An Open Letter to the Minister of Public Security

11

Dear Minister Ramjattan:

Minister Public Security, Khemraj Ramjattan
Minister Public Security, Khemraj Ramjattan

The curfew your ministry has imposed on bars, nightclubs, and restaurants is no doubt well intentioned. Good intentions, however, aren’t the best grounds for making public policy. Everyone understands that there is an urgent need to address the skyrocketing crime rate, especially on account of the dramatic rise in violent crime. The speed with which you acted is admirable, not least because it shows resolve and because it gives the supporters of the new administration much needed talking points. Yet, it is important, and not too late, for you to reflect on what has just happened. You should do so despite the political pressures placed on you to stay the course.

A few weeks ago you stated that the crime rate is up due to economic desperation and hopelessness. It was therefore quite shocking that the remedy is a curfew on ‘sporting’ late at night. You must explain the relationships among the supposed socio-economic variables influencing crime against women and home invasions etc., and the measures you have put in place. As you know, the business community is upset with both the law and the manner in which it was concocted. You also need to explain why regional and international artistes should get privileged treatment over Guyanese citizens.  

Through this letter I urge you to actually study the crime situation in the country and to do so with both objectivity and with social scientific methods. A simple pronouncement based on your personal views is a far cry from what is expected on any cabinet member. It is not foolish to deduce from your policy that late night sporting (drinking in particular) is a major reason for armed robberies, home invasions, kidnappings, and violence against women? Yet, as the Minister of Public Security you should know that most home invasions and armed robberies against small businesses are not carried out after the time of the curfew. So what is the point of the curfew? As for violence against women, you need to present evidence that sporting late at night increases violence against women. It may be true, but show us rather than tell us.

Mr. Ramjattan, you need to consider the unintended consequences of the curfew policy. Many in the business community are convinced that a huge underground ‘market’ of unlicensed establishments would crop-up in no time. Revenues would be lost, and wherever something illegal is happening, even more illegal stuff might follow.

Finally, if you want to prevent road deaths due to drinking and driving then strengthen the road laws and have the police department expand the breathalyzer test programs. You may also start server-intervention training programs for bartenders/servers. The programs train servers to detect inebriated customers and take appropriate action.

From: The Piper

11 COMMENTS

  1. Yes, @ Aleem – Where & how you got 500 vehicles to offer the Police Dept WITH NO STRINGS ATTACHED????
    Someone said ” If you pay peanuts, you bound to attract an employ of Monkeys!” Policemen salary needs to be looked at urgently, among other things about LAW ENFORCEMENT OFFICERS IN GUYANA!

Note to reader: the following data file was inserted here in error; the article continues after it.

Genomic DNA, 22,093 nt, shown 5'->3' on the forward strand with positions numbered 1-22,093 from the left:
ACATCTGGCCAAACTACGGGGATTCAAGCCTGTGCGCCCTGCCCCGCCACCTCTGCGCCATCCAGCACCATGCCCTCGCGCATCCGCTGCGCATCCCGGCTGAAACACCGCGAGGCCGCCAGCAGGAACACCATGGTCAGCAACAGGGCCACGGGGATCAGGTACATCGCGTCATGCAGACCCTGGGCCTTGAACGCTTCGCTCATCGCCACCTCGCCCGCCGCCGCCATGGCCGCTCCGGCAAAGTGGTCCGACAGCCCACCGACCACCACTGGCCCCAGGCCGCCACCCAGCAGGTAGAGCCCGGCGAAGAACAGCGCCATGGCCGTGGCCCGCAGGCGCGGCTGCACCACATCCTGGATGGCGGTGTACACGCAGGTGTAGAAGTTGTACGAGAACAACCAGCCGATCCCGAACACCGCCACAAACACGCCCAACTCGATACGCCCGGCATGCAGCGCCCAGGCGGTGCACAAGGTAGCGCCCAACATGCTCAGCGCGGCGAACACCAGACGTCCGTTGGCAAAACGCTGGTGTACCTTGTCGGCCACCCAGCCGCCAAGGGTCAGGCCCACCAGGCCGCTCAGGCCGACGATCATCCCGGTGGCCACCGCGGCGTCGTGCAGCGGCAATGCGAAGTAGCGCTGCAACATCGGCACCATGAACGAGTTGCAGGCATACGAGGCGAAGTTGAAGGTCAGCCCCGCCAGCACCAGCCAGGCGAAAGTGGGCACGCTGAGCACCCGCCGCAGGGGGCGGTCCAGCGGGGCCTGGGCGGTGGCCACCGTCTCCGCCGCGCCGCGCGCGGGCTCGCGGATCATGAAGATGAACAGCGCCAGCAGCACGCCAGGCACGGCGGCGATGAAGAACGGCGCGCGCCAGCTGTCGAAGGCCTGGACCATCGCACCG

2. Terry i just want say one thing to u d police gotto be paid properly before doing the job correctly

  3. Release more prisoners and close bars and nightclubs let people not sleep in their homes because nobody knows when armed bandits will break your homes and rob n kill you.
    Mr. Ministers election is over and stop canvassing we are accessing you by your performance growing corruption and armed robbery in broad daylight and breaking house at night makes Guyana unsafe to live.

  4. I don’t live in Guyana, but I agree with the PIPER. 100% of the crime seems to be home invasions. Why do the clubs have to be penalized for this. To Aleern the person that offered vehicles and servicing, this is a very generous offer. I believe from what I am hearing about this Government that you will receive a response. However, remember, the government is not a Non-profit organization and it may not be appropriate for them to accept this. In their shoes I would be thinking what do you want for this or is this a set up as sometime down the road you want a favor and they would be hard pressed to say NO. I suggest selling it to them at a reasonable cost with servicing built in FREE for two or three years.

  5. I have heard of the corrupt police force of Guyana. A drunk driver can drive just as long as he has a few thousands of Guyana dollars to pay as bribe to a serving officer. Thts the problem rite there. A corrupt society produces corrupt produce. Start by having an honest hard working law abiding state workers and the result will be skyrocketing. We heard of the phrase tht is used when stopped by the cops,” write or left”. Haha, a degenerate society starting from the top. Start by enforcing the law with those who have the law in their hand. Have more honest cops.

  6. I’ve proposed to provide the minister with 500 police vehicles to patrol the streets on a twenty four hour basis, within three weeks from his acceptance, and at ZERO cost to the government.

    my proposal includes fully equipping two thousand officers, paying them a higher salary, training, benefits, maintenance and online record keeping for public scrutiny.
    I am awaiting a response!

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